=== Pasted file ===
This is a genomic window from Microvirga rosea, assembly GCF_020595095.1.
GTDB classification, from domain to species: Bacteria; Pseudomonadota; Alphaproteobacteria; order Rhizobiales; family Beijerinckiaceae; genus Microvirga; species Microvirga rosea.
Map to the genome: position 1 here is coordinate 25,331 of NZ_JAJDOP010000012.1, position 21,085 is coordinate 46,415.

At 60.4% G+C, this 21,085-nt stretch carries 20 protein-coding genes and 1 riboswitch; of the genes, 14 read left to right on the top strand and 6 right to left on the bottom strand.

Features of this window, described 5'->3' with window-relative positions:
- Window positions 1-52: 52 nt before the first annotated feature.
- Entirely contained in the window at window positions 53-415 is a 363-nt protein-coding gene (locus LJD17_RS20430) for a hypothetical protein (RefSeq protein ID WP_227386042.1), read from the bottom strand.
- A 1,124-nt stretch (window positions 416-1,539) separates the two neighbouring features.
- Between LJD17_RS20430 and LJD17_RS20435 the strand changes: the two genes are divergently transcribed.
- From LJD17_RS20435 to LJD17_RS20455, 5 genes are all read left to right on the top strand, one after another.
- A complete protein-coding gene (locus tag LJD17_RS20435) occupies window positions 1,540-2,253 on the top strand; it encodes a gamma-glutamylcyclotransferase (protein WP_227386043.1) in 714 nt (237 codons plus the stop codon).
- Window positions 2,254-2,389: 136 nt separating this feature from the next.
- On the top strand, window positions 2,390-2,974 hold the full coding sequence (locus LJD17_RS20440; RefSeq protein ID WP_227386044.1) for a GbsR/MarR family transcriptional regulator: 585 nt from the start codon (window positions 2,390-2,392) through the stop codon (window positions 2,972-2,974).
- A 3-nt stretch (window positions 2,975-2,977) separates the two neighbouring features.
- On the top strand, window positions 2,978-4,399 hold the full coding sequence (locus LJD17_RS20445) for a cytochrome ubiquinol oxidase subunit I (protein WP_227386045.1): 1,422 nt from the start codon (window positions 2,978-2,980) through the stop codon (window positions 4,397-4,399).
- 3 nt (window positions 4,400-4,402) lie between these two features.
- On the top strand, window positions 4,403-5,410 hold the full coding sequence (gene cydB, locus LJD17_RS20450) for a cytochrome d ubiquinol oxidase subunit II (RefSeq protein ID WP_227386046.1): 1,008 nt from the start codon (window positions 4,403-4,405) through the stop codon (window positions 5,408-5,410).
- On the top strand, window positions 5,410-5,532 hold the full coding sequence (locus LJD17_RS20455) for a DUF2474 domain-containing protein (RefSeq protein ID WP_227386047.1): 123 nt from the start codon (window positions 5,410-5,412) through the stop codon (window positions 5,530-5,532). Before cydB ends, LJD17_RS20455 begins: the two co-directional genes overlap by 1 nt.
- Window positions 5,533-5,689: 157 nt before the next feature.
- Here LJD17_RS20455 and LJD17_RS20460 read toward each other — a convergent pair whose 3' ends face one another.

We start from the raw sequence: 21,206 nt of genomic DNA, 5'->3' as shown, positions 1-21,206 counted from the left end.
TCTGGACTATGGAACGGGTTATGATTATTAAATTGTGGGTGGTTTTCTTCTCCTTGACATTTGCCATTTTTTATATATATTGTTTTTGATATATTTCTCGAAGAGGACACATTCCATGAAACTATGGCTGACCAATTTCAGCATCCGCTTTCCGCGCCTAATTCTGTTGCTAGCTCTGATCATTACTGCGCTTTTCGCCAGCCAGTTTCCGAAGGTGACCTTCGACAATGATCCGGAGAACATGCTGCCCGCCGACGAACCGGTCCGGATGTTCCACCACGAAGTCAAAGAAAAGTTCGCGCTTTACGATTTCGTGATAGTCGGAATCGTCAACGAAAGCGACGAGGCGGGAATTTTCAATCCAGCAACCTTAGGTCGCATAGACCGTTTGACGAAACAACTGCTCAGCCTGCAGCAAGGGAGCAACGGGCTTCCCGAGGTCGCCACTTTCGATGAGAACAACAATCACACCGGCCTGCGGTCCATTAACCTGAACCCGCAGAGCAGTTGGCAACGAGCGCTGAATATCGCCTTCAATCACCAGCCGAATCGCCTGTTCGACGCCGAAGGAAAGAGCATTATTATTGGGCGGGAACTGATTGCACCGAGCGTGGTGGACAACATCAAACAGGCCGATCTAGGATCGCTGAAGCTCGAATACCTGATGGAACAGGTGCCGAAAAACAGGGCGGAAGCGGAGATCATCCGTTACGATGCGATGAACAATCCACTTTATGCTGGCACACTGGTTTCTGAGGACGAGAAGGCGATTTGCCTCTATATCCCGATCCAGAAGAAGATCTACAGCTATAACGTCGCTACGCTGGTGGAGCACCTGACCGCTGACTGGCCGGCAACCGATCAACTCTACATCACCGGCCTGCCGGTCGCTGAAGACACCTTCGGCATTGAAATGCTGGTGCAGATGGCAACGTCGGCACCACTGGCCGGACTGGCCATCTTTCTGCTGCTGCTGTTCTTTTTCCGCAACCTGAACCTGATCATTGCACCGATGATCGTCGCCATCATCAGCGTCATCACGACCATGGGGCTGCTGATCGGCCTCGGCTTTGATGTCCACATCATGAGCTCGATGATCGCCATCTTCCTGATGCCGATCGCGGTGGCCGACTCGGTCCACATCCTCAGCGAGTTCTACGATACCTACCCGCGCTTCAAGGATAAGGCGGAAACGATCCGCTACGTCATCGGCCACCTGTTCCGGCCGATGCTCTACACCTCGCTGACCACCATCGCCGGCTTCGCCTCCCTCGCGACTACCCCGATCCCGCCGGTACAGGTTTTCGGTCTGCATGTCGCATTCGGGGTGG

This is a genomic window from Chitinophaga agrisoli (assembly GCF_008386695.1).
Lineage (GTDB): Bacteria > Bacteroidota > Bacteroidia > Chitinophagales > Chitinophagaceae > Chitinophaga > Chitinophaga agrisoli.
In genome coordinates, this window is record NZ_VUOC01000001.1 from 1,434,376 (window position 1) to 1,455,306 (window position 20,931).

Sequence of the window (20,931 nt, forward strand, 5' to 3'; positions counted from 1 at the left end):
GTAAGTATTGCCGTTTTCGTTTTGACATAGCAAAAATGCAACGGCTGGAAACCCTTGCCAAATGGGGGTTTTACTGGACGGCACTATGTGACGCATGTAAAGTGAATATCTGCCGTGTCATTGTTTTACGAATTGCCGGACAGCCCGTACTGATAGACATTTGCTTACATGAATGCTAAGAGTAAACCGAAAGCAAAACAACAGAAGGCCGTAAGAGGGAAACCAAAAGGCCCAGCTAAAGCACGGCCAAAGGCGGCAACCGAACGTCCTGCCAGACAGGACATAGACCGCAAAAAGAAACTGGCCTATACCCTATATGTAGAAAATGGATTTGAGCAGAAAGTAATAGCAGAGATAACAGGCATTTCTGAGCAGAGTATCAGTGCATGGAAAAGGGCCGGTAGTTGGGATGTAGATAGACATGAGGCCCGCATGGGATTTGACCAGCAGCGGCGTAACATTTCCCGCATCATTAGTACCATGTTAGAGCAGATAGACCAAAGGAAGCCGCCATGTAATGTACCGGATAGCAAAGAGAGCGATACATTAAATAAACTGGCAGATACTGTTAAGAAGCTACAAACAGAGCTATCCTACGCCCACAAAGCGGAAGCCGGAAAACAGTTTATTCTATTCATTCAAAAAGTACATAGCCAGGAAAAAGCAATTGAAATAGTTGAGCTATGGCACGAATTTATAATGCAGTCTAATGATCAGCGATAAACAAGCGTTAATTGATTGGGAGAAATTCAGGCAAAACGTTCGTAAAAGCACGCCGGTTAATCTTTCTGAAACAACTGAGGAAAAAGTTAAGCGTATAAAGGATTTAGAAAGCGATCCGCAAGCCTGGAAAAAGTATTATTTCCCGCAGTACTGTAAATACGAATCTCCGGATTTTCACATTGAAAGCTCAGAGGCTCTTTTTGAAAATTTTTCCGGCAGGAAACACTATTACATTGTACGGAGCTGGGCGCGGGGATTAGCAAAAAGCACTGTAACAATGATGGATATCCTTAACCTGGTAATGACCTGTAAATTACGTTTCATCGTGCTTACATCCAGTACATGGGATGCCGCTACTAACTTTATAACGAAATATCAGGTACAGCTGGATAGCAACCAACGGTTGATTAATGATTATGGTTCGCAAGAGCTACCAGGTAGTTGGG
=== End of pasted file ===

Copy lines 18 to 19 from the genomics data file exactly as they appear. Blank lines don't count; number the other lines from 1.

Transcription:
- On the top strand, window positions 5,410-5,532 hold the full coding sequence (locus LJD17_RS20455) for a DUF2474 domain-containing protein (RefSeq protein ID WP_227386047.1): 123 nt from the start codon (window positions 5,410-5,412) through the stop codon (window positions 5,530-5,532). Before cydB ends, LJD17_RS20455 begins: the two co-directional genes overlap by 1 nt.
- Window positions 5,533-5,689: 157 nt before the next feature.